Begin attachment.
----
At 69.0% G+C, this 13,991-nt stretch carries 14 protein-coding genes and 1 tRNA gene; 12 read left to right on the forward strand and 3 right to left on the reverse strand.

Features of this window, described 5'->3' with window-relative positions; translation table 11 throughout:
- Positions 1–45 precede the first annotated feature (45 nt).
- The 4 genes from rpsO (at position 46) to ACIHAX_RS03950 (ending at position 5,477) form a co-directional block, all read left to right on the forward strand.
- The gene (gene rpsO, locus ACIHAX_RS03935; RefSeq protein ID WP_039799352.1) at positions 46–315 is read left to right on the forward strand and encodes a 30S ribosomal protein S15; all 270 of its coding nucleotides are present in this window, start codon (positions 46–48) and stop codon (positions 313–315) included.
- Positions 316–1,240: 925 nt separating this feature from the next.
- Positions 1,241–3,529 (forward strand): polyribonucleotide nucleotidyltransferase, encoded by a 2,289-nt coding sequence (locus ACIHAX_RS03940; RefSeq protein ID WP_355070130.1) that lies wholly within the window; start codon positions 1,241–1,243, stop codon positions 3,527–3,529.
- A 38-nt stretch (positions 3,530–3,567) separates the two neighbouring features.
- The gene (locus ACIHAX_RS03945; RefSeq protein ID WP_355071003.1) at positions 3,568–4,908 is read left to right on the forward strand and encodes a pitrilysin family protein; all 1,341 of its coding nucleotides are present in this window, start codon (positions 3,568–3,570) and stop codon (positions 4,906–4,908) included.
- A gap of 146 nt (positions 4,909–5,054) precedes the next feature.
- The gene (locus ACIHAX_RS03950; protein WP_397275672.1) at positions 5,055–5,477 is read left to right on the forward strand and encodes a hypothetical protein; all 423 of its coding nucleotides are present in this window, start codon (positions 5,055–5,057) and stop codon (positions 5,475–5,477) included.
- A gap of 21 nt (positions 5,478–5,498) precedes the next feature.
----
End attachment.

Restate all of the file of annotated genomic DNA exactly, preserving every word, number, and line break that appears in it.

At 69.0% G+C, this 13,991-nt stretch carries 14 protein-coding genes and 1 tRNA gene; 12 read left to right on the forward strand and 3 right to left on the reverse strand.

Features of this window, described 5'->3' with window-relative positions; translation table 11 throughout:
- Positions 1–45 precede the first annotated feature (45 nt).
- The 4 genes from rpsO (at position 46) to ACIHAX_RS03950 (ending at position 5,477) form a co-directional block, all read left to right on the forward strand.
- The gene (gene rpsO, locus ACIHAX_RS03935; RefSeq protein ID WP_039799352.1) at positions 46–315 is read left to right on the forward strand and encodes a 30S ribosomal protein S15; all 270 of its coding nucleotides are present in this window, start codon (positions 46–48) and stop codon (positions 313–315) included.
- Positions 316–1,240: 925 nt separating this feature from the next.
- Positions 1,241–3,529 (forward strand): polyribonucleotide nucleotidyltransferase, encoded by a 2,289-nt coding sequence (locus ACIHAX_RS03940; RefSeq protein ID WP_355070130.1) that lies wholly within the window; start codon positions 1,241–1,243, stop codon positions 3,527–3,529.
- A 38-nt stretch (positions 3,530–3,567) separates the two neighbouring features.
- The gene (locus ACIHAX_RS03945; RefSeq protein ID WP_355071003.1) at positions 3,568–4,908 is read left to right on the forward strand and encodes a pitrilysin family protein; all 1,341 of its coding nucleotides are present in this window, start codon (positions 3,568–3,570) and stop codon (positions 4,906–4,908) included.
- A gap of 146 nt (positions 4,909–5,054) precedes the next feature.
- The gene (locus ACIHAX_RS03950; protein WP_397275672.1) at positions 5,055–5,477 is read left to right on the forward strand and encodes a hypothetical protein; all 423 of its coding nucleotides are present in this window, start codon (positions 5,055–5,057) and stop codon (positions 5,475–5,477) included.
- A gap of 21 nt (positions 5,478–5,498) precedes the next feature.